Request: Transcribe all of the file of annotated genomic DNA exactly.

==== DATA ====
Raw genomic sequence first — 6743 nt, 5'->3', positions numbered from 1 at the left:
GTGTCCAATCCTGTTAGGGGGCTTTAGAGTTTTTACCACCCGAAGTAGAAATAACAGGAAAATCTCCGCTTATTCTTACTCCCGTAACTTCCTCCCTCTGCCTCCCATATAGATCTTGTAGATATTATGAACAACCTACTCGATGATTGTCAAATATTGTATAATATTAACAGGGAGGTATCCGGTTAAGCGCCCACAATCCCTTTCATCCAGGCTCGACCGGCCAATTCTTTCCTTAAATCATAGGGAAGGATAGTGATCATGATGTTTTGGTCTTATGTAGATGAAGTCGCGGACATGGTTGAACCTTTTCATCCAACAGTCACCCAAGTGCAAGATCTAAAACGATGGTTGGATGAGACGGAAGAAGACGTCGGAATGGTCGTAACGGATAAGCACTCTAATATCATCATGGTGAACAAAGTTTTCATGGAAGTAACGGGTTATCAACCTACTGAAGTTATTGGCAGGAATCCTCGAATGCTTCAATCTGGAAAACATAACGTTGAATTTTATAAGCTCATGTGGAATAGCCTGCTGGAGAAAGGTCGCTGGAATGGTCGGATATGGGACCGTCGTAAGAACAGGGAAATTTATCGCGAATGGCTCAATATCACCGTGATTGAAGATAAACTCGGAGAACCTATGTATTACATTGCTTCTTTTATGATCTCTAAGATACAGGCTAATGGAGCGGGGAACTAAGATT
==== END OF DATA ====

Raw genomic sequence first — 6743 nt, 5'->3', positions numbered from 1 at the left:
GTGTCCAATCCTGTTAGGGGGCTTTAGAGTTTTTACCACCCGAAGTAGAAATAACAGGAAAATCTCCGCTTATTCTTACTCCCGTAACTTCCTCCCTCTGCCTCCCATATAGATCTTGTAGATATTATGAACAACCTACTCGATGATTGTCAAATATTGTATAATATTAACAGGGAGGTATCCGGTTAAGCGCCCACAATCCCTTTCATCCAGGCTCGACCGGCCAATTCTTTCCTTAAATCATAGGGAAGGATAGTGATCATGATGTTTTGGTCTTATGTAGATGAAGTCGCGGACATGGTTGAACCTTTTCATCCAACAGTCACCCAAGTGCAAGATCTAAAACGATGGTTGGATGAGACGGAAGAAGACGTCGGAATGGTCGTAACGGATAAGCACTCTAATATCATCATGGTGAACAAAGTTTTCATGGAAGTAACGGGTTATCAACCTACTGAAGTTATTGGCAGGAATCCTCGAATGCTTCAATCTGGAAAACATAACGTTGAATTTTATAAGCTCATGTGGAATAGCCTGCTGGAGAAAGGTCGCTGGAATGGTCGGATATGGGACCGTCGTAAGAACAGGGAAATTTATCGCGAATGGCTCAATATCACCGTGATTGAAGATAAACTCGGAGAACCTATGTATTACATTGCTTCTTTTATGATCTCTAAGATACAGGCTAATGGAGCGGGGAACTAAGATT